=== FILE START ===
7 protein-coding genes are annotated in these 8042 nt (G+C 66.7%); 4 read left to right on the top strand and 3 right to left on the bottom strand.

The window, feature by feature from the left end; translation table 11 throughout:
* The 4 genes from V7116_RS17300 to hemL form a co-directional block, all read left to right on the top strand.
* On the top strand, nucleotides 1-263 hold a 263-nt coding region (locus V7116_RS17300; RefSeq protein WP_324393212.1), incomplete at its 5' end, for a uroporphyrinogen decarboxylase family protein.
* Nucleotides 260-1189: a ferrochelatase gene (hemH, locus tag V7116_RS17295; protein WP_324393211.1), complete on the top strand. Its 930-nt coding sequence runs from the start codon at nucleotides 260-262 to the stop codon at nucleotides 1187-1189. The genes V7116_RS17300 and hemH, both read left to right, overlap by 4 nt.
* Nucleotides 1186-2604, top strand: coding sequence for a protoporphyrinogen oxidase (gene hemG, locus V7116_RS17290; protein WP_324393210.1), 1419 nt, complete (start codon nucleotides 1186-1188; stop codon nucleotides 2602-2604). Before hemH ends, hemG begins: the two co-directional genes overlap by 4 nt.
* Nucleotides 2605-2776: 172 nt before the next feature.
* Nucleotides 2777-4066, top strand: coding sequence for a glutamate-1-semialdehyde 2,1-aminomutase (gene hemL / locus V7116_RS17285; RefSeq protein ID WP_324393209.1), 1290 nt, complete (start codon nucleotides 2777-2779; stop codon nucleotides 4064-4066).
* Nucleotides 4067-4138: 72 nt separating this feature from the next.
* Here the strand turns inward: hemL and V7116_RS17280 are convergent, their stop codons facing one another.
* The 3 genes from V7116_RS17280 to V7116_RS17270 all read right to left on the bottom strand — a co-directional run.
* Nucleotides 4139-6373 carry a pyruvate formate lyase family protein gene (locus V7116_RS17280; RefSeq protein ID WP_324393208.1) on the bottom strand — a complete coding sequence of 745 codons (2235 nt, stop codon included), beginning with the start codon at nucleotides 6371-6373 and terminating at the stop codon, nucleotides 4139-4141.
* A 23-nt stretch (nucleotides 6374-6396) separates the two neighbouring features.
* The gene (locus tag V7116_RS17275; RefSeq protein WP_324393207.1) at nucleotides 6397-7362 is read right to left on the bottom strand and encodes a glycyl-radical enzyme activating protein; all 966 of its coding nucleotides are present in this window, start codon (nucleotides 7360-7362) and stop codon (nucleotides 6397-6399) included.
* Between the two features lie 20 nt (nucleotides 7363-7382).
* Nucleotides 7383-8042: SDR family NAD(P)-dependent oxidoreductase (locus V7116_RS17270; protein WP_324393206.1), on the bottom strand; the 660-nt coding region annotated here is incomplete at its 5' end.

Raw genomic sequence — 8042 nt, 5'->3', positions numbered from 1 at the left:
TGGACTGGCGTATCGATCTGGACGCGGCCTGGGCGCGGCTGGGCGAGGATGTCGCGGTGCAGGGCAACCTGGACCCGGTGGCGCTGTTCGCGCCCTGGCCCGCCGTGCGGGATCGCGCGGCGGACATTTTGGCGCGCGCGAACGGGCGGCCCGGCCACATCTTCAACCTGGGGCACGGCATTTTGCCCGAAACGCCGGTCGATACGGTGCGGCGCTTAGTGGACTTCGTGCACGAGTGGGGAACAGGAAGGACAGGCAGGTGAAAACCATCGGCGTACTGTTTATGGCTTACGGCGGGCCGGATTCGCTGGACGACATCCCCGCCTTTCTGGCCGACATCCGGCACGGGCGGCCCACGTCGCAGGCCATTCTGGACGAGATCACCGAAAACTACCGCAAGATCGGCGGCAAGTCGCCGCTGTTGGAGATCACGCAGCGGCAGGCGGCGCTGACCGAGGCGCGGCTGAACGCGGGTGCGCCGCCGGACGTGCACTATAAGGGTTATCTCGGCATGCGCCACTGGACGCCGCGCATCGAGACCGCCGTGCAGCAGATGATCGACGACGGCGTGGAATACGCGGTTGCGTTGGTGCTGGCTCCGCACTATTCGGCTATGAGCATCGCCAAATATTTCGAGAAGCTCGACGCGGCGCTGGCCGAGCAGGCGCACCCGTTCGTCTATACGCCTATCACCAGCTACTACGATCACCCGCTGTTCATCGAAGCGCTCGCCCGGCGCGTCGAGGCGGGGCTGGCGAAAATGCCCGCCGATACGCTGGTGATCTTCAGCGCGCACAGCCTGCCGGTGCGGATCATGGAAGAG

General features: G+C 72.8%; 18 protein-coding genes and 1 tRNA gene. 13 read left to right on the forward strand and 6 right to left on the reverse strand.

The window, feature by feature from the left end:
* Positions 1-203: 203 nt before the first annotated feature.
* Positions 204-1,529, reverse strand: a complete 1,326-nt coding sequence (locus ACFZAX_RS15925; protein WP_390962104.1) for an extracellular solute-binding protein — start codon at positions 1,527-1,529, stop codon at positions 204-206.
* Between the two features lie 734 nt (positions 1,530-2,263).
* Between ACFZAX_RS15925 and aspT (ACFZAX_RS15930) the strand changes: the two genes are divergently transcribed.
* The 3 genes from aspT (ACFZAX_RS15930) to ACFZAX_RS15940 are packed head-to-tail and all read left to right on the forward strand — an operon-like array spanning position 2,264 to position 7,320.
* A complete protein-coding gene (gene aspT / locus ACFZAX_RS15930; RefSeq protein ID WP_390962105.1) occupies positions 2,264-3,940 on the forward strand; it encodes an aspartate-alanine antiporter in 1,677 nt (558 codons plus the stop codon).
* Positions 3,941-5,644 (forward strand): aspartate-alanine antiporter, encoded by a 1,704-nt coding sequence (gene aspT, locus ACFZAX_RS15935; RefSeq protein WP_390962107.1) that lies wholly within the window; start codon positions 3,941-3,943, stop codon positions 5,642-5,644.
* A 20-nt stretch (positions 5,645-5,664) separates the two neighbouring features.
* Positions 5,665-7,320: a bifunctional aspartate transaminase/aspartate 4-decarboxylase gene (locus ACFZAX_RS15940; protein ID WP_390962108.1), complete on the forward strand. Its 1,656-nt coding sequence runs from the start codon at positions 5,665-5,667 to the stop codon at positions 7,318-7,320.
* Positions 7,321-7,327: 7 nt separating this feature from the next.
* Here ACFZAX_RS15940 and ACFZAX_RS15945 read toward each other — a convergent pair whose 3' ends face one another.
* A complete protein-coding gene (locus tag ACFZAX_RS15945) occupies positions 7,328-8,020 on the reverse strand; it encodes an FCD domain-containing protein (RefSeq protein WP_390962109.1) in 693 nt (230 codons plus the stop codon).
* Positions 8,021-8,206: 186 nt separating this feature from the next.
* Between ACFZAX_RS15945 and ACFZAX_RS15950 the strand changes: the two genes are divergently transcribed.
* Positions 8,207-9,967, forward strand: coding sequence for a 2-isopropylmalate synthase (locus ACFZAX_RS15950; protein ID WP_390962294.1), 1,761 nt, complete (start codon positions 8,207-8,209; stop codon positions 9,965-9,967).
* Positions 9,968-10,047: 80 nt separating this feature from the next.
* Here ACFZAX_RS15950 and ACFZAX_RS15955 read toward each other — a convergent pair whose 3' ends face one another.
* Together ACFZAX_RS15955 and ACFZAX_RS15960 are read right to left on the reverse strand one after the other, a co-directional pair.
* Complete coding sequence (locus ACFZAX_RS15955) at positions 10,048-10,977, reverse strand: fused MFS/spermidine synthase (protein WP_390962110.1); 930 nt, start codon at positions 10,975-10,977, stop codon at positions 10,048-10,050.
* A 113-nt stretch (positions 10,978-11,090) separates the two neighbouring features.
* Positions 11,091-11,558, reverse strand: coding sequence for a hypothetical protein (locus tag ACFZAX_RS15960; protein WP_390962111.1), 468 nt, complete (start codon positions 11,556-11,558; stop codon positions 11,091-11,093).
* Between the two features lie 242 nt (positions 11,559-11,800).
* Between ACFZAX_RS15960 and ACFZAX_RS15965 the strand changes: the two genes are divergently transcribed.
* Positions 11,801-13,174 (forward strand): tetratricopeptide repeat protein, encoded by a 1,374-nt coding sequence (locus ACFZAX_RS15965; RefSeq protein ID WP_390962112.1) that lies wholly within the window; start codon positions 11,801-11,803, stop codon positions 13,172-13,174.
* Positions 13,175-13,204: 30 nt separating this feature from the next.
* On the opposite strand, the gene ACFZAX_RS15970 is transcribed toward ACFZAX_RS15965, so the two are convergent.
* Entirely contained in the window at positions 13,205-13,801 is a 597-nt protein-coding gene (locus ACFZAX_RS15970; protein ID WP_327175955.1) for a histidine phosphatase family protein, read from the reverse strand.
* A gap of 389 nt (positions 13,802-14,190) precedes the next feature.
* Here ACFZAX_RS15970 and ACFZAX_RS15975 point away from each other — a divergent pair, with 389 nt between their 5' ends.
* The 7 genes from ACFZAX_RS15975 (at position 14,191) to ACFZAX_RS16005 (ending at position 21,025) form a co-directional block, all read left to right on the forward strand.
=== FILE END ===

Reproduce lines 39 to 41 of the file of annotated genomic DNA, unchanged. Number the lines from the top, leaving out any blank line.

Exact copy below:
* Complete coding sequence (locus ACFZAX_RS15955) at positions 10,048-10,977, reverse strand: fused MFS/spermidine synthase (protein WP_390962110.1); 930 nt, start codon at positions 10,975-10,977, stop codon at positions 10,048-10,050.
* A 113-nt stretch (positions 10,978-11,090) separates the two neighbouring features.
* Positions 11,091-11,558, reverse strand: coding sequence for a hypothetical protein (locus tag ACFZAX_RS15960; protein WP_390962111.1), 468 nt, complete (start codon positions 11,556-11,558; stop codon positions 11,091-11,093).